I'm one of the few professionals who performs close-grip benches. In fact, it's rare to see anyone but me do them at Gold's Gym in Venice, USA. They're not trendy or fun. They're hard work, and that's why I love them. I've always done close-grip benches because I not only want my triceps to be strong, but I want them to be strong in pressing movements as well as in isolation lifts. When you're trying to be a great bench-presser, remember that using a lot of weight for pushdowns doesn't necessarily translate to the bench press.

There's almost an art to focusing just on your tris when doing close-grip bench presses or dips. You need to concentrate on the hinge movement at your elbows. 

Forget about your chest and front delts. The flip side is also true. Once you learn to isolate your triceps, you can call on them during a compound movement to help you eke out a few extra reps of chest or shoulder presses.

FINALLY I've never done anything too fancy for triceps. You only need to do subtle variations on the tried-and-true lifts to throw the stress to various areas of your tris. 

Build a foundation of power and mass, but make sure you always adhere to strict form. The triceps are a key muscle - for a bodybuilding stage as well as for overall upper-body power. Train them properly and not only will you look strong, but you'll be strong as well.


The most important thing in bodybuilding is to learn how to perform the lifts with strict form. This is especially important for pushdowns. I see people in the gym all the time doing pushdowns with their hands coming way up, and they're virtually throwing the bar down. They make pushdowns an aerobic exercise, training many muscles but never fully taxing their tris. This is actually natural. Your mind and body's first inclination is to get muscles to work together to maximise strength. 

That's why you really have to concentrate to make a lift isolate a specific muscle. With pushdowns, make sure the only things moving are your forearms via the hinge joint at your elbows. Leave the aerobics for the treadmill and the bike. 

By Tom Prince 1997 NPC National Overall Champion

Thursday, January 28, 2016


The most effective Chest, Back, Shoulder, Legs and Arms Building Exercises

5 Most Effective Chest Building Exercises

    Bench Press. The king of all upper body muscle building movements. The bench press is so popular that it is often seen as having it's own training day - bench press Monday.

    Incline Bench Press. The first choice of many top pro bodybuilders.

    Dips. Once considered the upper body squat, dips are a great compliment to any bench press movement.

    Dumbbell Bench Press. You will really be able to feel the chest work with this pressing variation.

    Incline Dumbbell Bench Press. A solid alternative to the incline barbell press.

5 Most Effective Back Building Exercises

    Deadlifts. Nothing builds beefy backs like the deadlift. The sheer act of holding a barbell with heavy weight places the lats under an incredible amount of stress.

    Pull Ups. A far superior choice to lat pull downs. If you can do one, try for two. If you can do two, try for three! If you can't do them at all use rack chins.

    Barbell Row. No back building workout should be without a heavy row, and barbell rows are at the top of the list.

    Dumbbell Row. An excellent second choice to barbell rows, especially if you have a weak lower back.

    Power Clean. The explosiveness of the power clean effectively works the back from traps down.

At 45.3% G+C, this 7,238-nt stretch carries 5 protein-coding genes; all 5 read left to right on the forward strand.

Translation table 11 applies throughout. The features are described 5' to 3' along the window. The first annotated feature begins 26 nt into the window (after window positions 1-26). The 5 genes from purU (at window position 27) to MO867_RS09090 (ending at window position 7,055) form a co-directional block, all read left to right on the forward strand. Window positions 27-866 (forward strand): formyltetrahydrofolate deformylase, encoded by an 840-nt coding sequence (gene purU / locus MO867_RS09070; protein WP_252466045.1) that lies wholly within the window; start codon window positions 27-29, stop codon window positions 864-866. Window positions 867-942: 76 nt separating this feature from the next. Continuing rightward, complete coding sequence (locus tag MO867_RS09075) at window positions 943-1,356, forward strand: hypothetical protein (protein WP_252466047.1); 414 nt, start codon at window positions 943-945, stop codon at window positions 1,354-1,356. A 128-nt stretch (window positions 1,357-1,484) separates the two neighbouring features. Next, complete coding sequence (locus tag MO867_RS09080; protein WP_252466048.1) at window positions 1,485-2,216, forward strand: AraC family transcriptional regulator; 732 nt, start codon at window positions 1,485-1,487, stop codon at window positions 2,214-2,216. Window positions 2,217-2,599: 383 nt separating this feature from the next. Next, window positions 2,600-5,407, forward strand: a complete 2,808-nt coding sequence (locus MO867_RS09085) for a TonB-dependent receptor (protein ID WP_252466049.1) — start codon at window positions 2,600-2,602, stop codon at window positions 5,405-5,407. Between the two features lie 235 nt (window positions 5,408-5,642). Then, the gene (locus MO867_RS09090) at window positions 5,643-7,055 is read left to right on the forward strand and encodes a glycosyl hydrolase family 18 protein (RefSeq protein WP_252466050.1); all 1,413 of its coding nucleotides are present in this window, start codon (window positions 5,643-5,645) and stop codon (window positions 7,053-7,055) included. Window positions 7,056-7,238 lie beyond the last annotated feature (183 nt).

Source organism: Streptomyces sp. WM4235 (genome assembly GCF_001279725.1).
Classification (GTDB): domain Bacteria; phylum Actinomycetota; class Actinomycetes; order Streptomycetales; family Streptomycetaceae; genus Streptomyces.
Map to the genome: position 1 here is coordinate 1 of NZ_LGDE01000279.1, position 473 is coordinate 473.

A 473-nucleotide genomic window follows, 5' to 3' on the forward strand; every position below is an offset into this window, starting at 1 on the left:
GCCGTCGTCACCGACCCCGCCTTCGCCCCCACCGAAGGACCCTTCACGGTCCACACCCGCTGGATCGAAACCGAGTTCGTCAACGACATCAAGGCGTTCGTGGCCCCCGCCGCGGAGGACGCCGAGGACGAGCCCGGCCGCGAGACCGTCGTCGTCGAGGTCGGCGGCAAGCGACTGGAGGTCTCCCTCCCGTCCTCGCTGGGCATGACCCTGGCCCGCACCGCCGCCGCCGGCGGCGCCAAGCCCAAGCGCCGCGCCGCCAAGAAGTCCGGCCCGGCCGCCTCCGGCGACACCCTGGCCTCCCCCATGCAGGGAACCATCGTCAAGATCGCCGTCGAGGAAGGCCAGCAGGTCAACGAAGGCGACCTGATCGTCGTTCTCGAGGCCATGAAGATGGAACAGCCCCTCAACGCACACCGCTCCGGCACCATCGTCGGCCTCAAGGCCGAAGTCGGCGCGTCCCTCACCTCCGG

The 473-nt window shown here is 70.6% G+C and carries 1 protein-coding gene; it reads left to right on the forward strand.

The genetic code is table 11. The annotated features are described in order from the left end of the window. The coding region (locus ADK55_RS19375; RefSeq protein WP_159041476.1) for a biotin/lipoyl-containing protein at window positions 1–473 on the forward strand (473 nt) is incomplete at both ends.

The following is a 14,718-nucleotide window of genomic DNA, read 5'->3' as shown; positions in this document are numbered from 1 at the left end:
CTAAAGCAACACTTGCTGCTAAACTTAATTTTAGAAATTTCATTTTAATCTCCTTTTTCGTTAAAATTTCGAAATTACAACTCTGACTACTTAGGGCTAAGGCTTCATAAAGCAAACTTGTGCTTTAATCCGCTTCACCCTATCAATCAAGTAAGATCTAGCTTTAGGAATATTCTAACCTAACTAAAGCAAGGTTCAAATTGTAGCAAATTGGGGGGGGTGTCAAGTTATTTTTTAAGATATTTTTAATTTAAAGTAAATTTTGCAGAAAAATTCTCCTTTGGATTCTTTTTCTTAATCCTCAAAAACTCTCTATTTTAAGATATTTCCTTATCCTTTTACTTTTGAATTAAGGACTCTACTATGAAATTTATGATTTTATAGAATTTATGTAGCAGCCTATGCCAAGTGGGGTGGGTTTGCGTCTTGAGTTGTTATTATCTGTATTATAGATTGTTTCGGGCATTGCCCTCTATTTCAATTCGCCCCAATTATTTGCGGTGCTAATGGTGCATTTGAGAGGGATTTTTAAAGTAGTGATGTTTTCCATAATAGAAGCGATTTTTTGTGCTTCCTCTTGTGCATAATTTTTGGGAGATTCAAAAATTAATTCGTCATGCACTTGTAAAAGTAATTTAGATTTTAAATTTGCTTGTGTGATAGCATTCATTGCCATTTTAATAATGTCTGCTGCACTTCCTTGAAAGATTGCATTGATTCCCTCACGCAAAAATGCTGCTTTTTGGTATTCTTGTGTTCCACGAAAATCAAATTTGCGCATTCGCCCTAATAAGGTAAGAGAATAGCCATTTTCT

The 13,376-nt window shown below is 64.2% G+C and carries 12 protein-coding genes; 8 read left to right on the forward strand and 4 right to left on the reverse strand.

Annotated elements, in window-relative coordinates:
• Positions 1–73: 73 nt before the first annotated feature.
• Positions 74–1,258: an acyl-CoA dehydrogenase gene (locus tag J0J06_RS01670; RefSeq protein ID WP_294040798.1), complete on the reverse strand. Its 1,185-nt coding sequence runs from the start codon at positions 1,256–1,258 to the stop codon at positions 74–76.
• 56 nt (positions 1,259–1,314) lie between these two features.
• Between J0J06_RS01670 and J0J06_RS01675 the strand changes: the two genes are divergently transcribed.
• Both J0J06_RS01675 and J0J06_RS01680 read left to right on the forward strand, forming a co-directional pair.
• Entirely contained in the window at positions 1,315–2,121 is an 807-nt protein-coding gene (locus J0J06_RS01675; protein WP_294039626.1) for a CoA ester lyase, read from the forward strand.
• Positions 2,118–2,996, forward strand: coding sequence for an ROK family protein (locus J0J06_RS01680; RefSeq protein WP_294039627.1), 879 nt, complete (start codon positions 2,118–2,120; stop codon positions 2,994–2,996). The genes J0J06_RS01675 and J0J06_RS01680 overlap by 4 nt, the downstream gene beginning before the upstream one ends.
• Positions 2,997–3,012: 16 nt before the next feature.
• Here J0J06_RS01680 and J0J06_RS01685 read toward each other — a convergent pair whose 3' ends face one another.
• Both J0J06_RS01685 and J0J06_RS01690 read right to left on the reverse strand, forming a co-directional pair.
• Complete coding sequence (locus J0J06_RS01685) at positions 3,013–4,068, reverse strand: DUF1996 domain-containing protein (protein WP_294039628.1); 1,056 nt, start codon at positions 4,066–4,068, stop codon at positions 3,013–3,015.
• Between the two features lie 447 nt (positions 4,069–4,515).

5 Most Effective Shoulder Building Exercises

    Military Press. This exercise has been a staple of great workouts for decades on end.

    Push Press. Very similar to the military press, but utilizing more of an Olympic lifting-style explosiveness.

    Bench Press. Yes, you read that correctly. The bench press is an amazing front delt builder. In fact, if your chest day involves several pressing movements there's a good chance you won't need any direct front delt work on shoulder day.

    Seated Behind The Neck Press. Go no deeper than arms perpendicular to the floor, and this is a rock solid choice.

    Seated Dumbbell Press. A little easier on the shoulders for many because the dumbbells can be placed in a more natural position.

5 Most Effective Leg Building Exercises

    Squats. The king of all muscle building lifts. 'Nuff said.

    Front Squats. Another top choice of bodybuilding beef kings. Front squats can be tricky to learn, but you will be rewarded with big wheels.

    Stiff Leg Deadlifts. Beef up your hamstrings!

    Leg Press. If you don't have access to a squat rack this is your next best bet.

    Barbell Lunge. Lunges are another quality leg-building staple.

5 Most Effective Arm Building Exercises

    Chin Ups. A shocker, but chin ups (performed with palms toward the face) are a beastly bicep builder, perhaps even better than straight bar curls.

    Close Grip Bench Press. This exercise allows for a heavy amount of weight to be placed on the triceps.

    Dips. Much better than most tricep isolation exercises.

    Barbell Curls. A classic. Just don't curl in the squat rack.

    Seated Two Arm Dumbbell Tricep Extension. Allows you to lift heavy weight and reach a deep stretch. You will need a good spotter.

Honorable Mention

    Weighted Sit Ups. Why do volume when you can add weight and also build thickness.

    Power Shrugs. Performed with an Olympic lift style explosiveness, power shrugs allow you to move a lot of weight and tax the traps into massive growth.

    Cable Crunches. Forget floor crunches - add some weight and thicken your six pack!

    Side Bends. Side bends not only help to build core stability, enhancing your performance on other compound exercises, but they also target the obliques, helping to build an impressive midsection.

    Seated Calf Raises. The easiest way to isolate and blast the calves.

TPW ES dark 728x90

Saturday, January 23, 2016

The Key Mass-Building Move (Not What You Think)

I was having an e-mail conversation with Mr. America Doug Brignole, which will be part of an exclusive interview in the March ’12 IRON MAN, and I asked him which are his favorite exercises for building mass.